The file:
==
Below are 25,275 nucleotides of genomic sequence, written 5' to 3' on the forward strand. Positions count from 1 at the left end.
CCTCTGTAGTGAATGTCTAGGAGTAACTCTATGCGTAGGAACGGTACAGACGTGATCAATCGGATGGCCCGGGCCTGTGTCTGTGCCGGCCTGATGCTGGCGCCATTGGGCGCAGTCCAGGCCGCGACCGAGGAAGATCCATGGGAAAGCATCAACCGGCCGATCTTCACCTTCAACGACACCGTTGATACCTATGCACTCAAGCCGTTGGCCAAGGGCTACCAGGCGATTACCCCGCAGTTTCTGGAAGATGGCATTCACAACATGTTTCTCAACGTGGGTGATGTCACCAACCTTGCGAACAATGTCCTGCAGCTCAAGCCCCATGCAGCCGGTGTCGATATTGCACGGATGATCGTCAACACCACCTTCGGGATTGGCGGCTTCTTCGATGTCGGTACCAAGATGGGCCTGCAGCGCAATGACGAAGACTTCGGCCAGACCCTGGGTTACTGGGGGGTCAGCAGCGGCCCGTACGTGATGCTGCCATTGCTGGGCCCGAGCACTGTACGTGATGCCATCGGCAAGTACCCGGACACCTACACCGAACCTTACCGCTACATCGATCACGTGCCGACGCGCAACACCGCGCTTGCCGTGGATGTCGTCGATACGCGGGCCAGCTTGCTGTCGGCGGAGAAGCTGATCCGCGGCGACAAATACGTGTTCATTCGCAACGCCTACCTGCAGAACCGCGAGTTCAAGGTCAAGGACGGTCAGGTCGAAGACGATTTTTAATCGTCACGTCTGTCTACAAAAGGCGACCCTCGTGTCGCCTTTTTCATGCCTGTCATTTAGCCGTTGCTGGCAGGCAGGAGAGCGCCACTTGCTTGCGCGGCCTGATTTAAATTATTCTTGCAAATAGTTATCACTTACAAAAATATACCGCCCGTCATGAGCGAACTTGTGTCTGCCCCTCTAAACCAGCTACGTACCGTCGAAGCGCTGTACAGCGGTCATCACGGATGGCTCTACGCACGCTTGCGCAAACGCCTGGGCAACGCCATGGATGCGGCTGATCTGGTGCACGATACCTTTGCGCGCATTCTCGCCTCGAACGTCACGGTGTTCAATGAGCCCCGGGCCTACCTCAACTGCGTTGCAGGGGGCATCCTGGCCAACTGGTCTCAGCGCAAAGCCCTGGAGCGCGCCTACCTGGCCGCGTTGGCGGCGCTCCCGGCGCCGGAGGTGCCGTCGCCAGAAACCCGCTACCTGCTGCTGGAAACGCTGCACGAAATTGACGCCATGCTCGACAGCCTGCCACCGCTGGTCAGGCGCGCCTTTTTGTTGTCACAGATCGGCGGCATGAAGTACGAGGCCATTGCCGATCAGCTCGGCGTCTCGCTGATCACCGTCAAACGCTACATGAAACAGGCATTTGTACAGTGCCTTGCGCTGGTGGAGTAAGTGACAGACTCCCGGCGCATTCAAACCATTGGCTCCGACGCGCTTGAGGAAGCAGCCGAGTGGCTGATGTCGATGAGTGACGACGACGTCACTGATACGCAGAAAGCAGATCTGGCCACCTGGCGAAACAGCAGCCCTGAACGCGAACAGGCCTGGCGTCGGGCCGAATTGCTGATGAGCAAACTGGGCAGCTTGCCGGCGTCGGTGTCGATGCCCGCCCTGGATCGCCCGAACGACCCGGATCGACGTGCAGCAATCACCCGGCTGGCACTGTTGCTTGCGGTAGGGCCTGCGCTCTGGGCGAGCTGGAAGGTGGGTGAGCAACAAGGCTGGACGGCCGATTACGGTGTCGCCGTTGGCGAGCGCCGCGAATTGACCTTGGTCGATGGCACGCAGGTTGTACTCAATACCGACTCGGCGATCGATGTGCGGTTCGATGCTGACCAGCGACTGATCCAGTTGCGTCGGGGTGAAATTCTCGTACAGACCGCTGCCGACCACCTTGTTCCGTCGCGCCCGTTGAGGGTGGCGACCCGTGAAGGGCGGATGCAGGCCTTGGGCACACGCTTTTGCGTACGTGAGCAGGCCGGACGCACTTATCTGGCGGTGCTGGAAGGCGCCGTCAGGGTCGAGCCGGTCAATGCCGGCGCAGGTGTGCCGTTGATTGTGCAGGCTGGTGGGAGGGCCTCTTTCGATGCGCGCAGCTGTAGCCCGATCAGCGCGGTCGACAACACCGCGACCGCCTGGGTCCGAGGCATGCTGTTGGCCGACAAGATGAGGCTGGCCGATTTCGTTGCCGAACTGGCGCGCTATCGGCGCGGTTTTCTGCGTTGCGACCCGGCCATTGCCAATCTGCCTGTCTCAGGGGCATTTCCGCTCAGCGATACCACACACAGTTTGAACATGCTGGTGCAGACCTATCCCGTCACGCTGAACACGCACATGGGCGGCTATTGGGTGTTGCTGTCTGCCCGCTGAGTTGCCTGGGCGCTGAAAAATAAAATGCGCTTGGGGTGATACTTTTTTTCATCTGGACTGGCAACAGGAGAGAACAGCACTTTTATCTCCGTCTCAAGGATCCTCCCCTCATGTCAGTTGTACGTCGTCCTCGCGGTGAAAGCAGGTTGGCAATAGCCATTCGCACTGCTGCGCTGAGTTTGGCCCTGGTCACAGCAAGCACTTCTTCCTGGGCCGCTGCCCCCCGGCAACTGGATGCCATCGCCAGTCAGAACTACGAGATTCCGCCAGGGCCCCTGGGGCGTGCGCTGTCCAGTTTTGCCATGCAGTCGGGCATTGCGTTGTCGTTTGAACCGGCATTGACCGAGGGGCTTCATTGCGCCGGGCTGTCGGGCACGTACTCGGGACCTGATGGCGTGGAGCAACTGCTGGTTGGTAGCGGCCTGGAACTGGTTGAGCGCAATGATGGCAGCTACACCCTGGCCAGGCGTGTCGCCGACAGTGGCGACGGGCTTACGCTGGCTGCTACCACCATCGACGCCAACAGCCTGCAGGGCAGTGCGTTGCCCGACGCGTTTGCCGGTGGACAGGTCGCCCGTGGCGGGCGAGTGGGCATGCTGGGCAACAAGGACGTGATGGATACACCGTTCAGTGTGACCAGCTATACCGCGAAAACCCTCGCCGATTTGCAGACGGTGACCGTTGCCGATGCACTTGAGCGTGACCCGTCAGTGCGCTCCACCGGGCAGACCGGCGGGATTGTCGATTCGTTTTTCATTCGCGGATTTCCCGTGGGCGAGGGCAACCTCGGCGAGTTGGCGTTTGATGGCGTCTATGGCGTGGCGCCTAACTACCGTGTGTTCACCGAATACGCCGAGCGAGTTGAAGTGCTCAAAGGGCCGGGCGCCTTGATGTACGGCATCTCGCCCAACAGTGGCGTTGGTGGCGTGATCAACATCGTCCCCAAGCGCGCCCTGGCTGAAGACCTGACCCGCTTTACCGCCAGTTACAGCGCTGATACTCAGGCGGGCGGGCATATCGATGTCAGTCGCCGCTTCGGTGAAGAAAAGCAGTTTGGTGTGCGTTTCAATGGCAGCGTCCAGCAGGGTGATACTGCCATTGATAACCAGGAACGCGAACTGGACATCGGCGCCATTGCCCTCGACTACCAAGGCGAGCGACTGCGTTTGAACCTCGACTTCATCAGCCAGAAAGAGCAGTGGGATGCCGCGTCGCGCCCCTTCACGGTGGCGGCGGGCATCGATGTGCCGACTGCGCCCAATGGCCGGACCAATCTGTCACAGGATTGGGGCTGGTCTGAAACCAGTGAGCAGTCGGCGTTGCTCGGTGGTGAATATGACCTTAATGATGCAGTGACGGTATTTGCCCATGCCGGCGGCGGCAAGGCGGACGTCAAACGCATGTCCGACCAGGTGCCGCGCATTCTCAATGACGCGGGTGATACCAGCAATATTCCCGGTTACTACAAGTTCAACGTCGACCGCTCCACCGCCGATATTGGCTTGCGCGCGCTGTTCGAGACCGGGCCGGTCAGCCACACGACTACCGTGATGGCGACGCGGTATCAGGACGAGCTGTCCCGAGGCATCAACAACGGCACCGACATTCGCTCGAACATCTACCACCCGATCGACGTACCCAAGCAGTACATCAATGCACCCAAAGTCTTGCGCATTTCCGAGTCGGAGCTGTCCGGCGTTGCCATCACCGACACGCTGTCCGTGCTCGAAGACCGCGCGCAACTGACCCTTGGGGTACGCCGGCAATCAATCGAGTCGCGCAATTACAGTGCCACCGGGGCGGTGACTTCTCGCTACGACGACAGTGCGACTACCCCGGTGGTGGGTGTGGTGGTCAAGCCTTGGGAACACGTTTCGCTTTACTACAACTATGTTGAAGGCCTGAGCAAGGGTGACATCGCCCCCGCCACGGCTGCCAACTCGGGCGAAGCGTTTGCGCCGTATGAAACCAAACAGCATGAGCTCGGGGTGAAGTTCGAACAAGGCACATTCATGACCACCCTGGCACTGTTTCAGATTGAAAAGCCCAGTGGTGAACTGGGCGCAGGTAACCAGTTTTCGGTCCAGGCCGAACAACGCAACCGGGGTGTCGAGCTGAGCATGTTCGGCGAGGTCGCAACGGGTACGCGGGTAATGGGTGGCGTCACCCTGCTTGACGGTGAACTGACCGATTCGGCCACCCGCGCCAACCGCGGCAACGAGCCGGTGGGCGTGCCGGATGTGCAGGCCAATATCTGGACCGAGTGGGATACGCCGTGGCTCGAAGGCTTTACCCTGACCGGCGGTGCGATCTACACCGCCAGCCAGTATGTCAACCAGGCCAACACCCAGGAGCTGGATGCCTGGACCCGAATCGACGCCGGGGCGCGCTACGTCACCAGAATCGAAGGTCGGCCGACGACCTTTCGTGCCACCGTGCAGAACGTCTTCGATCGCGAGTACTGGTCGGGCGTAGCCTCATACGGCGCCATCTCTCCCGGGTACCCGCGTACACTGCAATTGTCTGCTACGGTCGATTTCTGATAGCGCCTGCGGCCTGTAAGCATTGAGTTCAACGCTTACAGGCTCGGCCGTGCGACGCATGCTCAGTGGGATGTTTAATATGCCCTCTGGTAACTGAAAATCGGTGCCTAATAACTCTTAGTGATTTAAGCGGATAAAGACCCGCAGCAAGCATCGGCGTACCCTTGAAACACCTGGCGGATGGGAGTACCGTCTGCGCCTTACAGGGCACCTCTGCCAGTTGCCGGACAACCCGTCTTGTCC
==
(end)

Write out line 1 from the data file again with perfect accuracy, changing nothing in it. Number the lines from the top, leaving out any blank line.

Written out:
Below are 25,275 nucleotides of genomic sequence, written 5' to 3' on the forward strand. Positions count from 1 at the left end.